Nipping the Rumormongers

by Tom Salter

As soon as I arrived at the school, it was clear it was going to be a bad day. I was serving as the public relations manager for our state’s largest school system with 65,000 students in 100 schools. On this morning I was called to duty at one of our more remote rural schools.

A parent who had removed his child from school the previous day because he was unhappy with the actions of a staff member had returned to the school and sprayed Mace in an empty hallway. The aerosol got into the air conditioning system and spread throughout the school. Dozens of students and teachers became ill. Some with asthma problems had severe reactions, though thankfully none were life threatening.

The parking lot was filled with fire trucks and ambulances. Paramedics were in the cafeteria tending to people who had become ill from the Mace. Several radio stations had made (more or less accurate) announcements about the event.

But as I stood in the front entrance talking to the news media, several mothers came running up in succession, all crying hysterically because they had gotten phone calls from friends who told them “a bomb has gone off at the school and all the children are dead.” Calming them was difficult.

Human Behavior
The incident led me to a startling realization: While many of us fear the media the most, it is the grapevine that is our albatross. Winston Churchill said, “When the eagles are silent, the parrots begin to jabber.” Human beings are curious and social. We interact and we talk to each other. And, in the absence of information, we make up stories and explanations so our world will make sense to us.

Rumors affect our entire society. We buy and sell stock on rumors. Unfortunately, since Sept. 11, our government has spent many valuable resources and raised and lowered terrorist alert levels based in part on “developing information.” Yet with all the time and effort it takes to combat a rumor after it becomes a perception, we spend too little time—as our old friend Barney Fife would say—“Nipping it in the bud!”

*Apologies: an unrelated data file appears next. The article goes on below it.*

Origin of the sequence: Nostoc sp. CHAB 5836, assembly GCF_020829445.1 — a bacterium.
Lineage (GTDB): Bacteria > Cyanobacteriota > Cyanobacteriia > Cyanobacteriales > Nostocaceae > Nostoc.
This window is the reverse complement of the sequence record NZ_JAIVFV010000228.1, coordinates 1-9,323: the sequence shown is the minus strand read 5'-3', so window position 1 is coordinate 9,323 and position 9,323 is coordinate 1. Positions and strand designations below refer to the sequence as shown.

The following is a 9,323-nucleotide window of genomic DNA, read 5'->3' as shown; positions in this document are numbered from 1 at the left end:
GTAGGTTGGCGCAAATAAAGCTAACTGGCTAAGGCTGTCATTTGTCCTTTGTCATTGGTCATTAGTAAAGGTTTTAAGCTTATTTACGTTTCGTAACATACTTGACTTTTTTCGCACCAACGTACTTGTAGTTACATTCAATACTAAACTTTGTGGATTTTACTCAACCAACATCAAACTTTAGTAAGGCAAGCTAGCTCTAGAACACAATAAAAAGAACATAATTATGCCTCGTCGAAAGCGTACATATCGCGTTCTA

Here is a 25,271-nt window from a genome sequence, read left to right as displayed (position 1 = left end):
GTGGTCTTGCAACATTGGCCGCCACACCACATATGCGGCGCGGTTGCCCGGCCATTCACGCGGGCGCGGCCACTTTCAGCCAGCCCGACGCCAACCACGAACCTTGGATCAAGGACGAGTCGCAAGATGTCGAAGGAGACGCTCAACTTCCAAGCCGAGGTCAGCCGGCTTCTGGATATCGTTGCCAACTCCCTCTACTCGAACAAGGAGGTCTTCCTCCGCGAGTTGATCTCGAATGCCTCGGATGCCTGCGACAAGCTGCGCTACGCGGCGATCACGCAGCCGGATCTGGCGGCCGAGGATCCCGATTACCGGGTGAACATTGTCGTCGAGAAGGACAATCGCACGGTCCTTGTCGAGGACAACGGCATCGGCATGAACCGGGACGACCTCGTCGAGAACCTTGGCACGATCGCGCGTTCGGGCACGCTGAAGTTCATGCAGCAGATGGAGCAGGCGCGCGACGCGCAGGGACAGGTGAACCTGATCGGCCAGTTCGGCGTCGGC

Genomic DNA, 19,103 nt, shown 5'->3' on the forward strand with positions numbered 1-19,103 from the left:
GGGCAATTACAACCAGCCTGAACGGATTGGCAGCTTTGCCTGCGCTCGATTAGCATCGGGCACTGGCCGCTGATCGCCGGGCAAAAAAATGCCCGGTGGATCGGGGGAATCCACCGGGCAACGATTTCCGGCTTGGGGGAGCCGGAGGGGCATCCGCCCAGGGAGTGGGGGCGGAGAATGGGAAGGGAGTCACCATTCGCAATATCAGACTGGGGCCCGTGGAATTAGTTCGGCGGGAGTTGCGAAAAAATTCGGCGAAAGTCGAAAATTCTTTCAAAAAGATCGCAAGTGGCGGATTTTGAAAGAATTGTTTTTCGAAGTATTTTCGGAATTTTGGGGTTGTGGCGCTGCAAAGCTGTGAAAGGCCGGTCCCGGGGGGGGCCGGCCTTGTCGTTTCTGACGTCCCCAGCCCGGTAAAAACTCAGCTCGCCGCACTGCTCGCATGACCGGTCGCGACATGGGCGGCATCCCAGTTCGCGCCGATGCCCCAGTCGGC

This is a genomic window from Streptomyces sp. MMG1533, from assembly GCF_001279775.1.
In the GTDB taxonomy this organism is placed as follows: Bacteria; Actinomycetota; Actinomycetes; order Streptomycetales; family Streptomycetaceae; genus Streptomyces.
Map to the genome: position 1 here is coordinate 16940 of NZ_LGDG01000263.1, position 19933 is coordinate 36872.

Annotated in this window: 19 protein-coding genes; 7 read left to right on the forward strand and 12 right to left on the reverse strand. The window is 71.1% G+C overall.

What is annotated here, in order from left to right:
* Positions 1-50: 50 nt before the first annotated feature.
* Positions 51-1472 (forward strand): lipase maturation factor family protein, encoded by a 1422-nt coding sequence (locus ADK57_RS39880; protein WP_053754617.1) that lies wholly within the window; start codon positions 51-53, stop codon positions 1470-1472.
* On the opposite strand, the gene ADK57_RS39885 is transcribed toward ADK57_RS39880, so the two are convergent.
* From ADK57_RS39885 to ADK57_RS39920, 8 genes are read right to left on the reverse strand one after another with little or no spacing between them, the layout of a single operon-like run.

Most educational leaders have had at least one experience where rumors of a big gang fight or something similar prompted fear in the halls, angry phone calls from parents and aggressive media inquiries. No amount of reassurance will prevent the ensuing spike in absenteeism on the day of the rumored event.

If you wait until a rumor has spread before reacting to it, you are fighting a losing battle. People believe what they hear from friends and relatives. One piece of misinformation or a single half-truth can spread through a community in hours and take weeks, sometimes years, to debunk.

The only way to stop a rumor is to let the eagles scream. You must keep your employees, parents, students, community leaders and the public as a whole informed. If you rely solely on the media to keep people informed, you fail miserably.

Media Shortcomings
After almost 25 years as a communicator, 14 of those in the news media, I can tell you without hesitation that the media is a highly ineffective way to get your message out. Sure, we need the local press, but remember they don’t tell your story. They tell their version of your story. Most of the time they fall short of the mark. Even if they manage to get it right, not everyone will read the paper that day or tune in to that particular newscast.

Instead, you must communicate your message by getting in front of as many people as you can. Visit civic clubs, PTA/PTO meetings, gatherings of real estate agents and luncheons at senior centers. Face to face is always the best way to communicate. Then post information on your school district’s website and send it via e-mail and fax to the opinion leaders in your community, to your parents and to your administrators, faculty and staff. Don’t neglect bus drivers, food-service workers and custodians. Remember, your custodian may be a deacon in his local church and to his community he is the school district. If he believes the proposed tax increase only means the superintendent gets a new car, the people in his community will not support it.

While most educators panic when a negative school story appears on the front page, we barely notice when a school secretary whispers a half-truth. Keeping people informed is not easy. It takes time and resources, but repairing the damage caused by rumors takes much more.

Tom Salter is communication manager for the Alabama Department of Education, 50 Ripley St., Montgomery, AL 36104. E-mail: